So, too, has Wikipedia succeeded as a civic technology: it has more editors cooperating to deal with vandalism and other problems than there are people (and bots) creating them. Moreover, Wikipedia licenses all its content so that anyone can walk away with a copy of the whole encyclopedia and start a competing one at any time. Those who see Wikipedia governance as corrupt can take everyone’s ball and start anew. These enterprises are not only made possible by civic arrangements among strangers, but they give hope that people can come together for civic purposes in realspace, at a time when our social fabric is fraying. I look to projects like the unlikely CouchSurfing, or the revival of hitchhiking through, yes, Craigslist (wisely called “ride sharing” instead), as ways in which technology can cultivate new social connections. As they become more popular, they will need to continually evolve civic defense tech and social practices to deal with the bad actors who inevitably show up. These practices aren’t exactly “market” since they don’t involve the exchange of cash – rather it’s the mutual reinforcement and implementation of goodwill.

In that sense, I get the limitations both of traditional regulation and of the classical firm-based market in producing some of the platforms we’ve come to hold dear, and in dealing with some of the problems that come up within them. That’s why I’m part of efforts to forge technologies that can help a critical mass of people contribute to some of the Net’s most pressing problems. Civic technologies seek to integrate a respect for individual freedom and action with the power of cooperation. Too often libertarians focus solely on personal freedoms rather than the serious responsibilities we can undertake together to help retain them, while others turn too soon to government regulation to preserve our values. I don’t think .gov and .com never work. We too easily underestimate the possibilities of .org — the roles we can play as netizens rather than merely as voters or consumers.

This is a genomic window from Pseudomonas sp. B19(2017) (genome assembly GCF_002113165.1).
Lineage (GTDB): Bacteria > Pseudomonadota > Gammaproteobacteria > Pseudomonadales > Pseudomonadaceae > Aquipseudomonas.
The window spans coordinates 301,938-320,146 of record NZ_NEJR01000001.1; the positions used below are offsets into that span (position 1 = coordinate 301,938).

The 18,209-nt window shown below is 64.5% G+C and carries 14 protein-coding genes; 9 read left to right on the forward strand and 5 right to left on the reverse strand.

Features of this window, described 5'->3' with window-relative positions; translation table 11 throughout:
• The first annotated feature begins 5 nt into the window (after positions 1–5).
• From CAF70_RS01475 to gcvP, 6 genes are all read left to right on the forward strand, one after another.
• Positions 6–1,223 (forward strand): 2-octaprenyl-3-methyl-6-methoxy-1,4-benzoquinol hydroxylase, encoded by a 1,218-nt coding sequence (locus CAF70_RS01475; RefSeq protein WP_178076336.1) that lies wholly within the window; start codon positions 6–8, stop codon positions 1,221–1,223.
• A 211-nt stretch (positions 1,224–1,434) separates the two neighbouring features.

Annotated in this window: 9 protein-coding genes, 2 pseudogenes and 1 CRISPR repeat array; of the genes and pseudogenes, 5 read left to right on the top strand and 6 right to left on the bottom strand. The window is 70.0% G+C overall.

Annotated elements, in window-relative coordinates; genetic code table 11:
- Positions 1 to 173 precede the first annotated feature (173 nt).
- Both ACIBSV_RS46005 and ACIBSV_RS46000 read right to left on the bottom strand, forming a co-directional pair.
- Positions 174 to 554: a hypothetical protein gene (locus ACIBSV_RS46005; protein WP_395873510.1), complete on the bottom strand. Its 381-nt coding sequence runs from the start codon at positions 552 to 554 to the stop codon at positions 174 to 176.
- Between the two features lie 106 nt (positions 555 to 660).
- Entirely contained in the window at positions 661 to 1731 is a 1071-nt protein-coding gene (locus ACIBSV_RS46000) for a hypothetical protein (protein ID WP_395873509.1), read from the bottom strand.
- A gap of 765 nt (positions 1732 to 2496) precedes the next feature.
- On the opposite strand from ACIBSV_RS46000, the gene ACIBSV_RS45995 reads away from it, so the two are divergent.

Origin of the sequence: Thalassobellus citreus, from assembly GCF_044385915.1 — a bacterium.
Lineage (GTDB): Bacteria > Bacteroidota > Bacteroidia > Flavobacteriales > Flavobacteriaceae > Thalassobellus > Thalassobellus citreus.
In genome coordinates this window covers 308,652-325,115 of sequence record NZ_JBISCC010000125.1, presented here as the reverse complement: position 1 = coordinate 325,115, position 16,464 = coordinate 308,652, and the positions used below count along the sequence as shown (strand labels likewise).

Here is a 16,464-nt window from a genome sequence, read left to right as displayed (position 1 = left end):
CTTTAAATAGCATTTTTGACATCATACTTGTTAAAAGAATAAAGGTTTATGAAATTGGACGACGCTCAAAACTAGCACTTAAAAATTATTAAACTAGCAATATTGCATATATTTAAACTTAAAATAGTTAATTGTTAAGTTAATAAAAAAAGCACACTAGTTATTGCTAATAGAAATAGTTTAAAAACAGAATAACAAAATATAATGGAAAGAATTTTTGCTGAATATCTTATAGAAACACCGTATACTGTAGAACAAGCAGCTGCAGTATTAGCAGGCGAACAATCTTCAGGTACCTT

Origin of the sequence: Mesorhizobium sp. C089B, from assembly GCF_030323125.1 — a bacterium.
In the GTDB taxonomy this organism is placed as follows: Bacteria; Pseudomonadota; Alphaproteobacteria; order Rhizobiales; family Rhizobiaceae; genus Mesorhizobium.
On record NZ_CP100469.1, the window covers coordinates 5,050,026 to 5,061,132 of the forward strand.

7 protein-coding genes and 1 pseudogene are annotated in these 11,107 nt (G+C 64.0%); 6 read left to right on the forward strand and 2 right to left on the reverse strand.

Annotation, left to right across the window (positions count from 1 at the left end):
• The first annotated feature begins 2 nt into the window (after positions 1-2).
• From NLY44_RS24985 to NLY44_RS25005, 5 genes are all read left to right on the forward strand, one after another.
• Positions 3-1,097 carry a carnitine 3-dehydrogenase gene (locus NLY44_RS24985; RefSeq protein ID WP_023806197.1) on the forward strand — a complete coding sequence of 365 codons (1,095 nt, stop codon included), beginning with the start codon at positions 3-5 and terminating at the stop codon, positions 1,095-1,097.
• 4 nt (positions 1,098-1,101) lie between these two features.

Also from this issue

Lead Essay

  • Journalist Declan McCullagh offers a mixed assessment of Lawrence Lessig’s Code and Other Laws of Cyberspace: Although Lessig was right that preserving individual liberty on the Internet is important, and although he was right to note the crucial importance of infrastructure and basic rulemaking in preserving individual choice, Lessig was mistaken in at least two ways. Lawmakers haven’t lived up to Lessig’s high expectations, and the “threat” of commercialization has largely failed to materialize.

Response Essays

  • Jonathan Zittrain argues that the differences between Lawrence Lessig and Declan McCullagh aren’t really ideological. They’re about process and approach. He personally finds much common ground with cyberlibertarians, but also believes that a great deal of effort must be put forth to create institutions that will preserve an open Internet. Neither the government nor traditional, market-based firms are necessarily well-suited to the task.

  • Adam Thierer condemns Lessig’s Code for its pessimism and inaccurate predictions. Where Code predicted that the future would consist largely of online “walled gardens” offering total corporate control, the walled-garden model has proven a failure. Lessig has recently claimed that he is even more confident today of the predictions he made ten years ago; Thierer doubts whether any evidence supports him. Thierer views Code and the intellectual movement it spawned as essentially one that justifies government control where no such control is warranted. He laments this movement’s growing influence.

  • Lawrence Lessig is happy that many of the bleaker predictions of Code have not come to pass. This is not to be taken, however, as a sign that freedom is easily gained or kept. It took an enormous amount of work on the part of many theorists, activists, coders, and lawyers to preserve liberty on the Internet. If Code looks wrong in hindsight, we have them to thank. Yet new threats loom large today, and Lessig in particular praises Jonathan Zittrain’s The Future of the Internet and How to Stop It as a warning to a new generation seeking to preserve liberty on the Internet. Future activists will have to continue the work of preserving freedom, because, he concludes, democratic government often isn’t up to the task.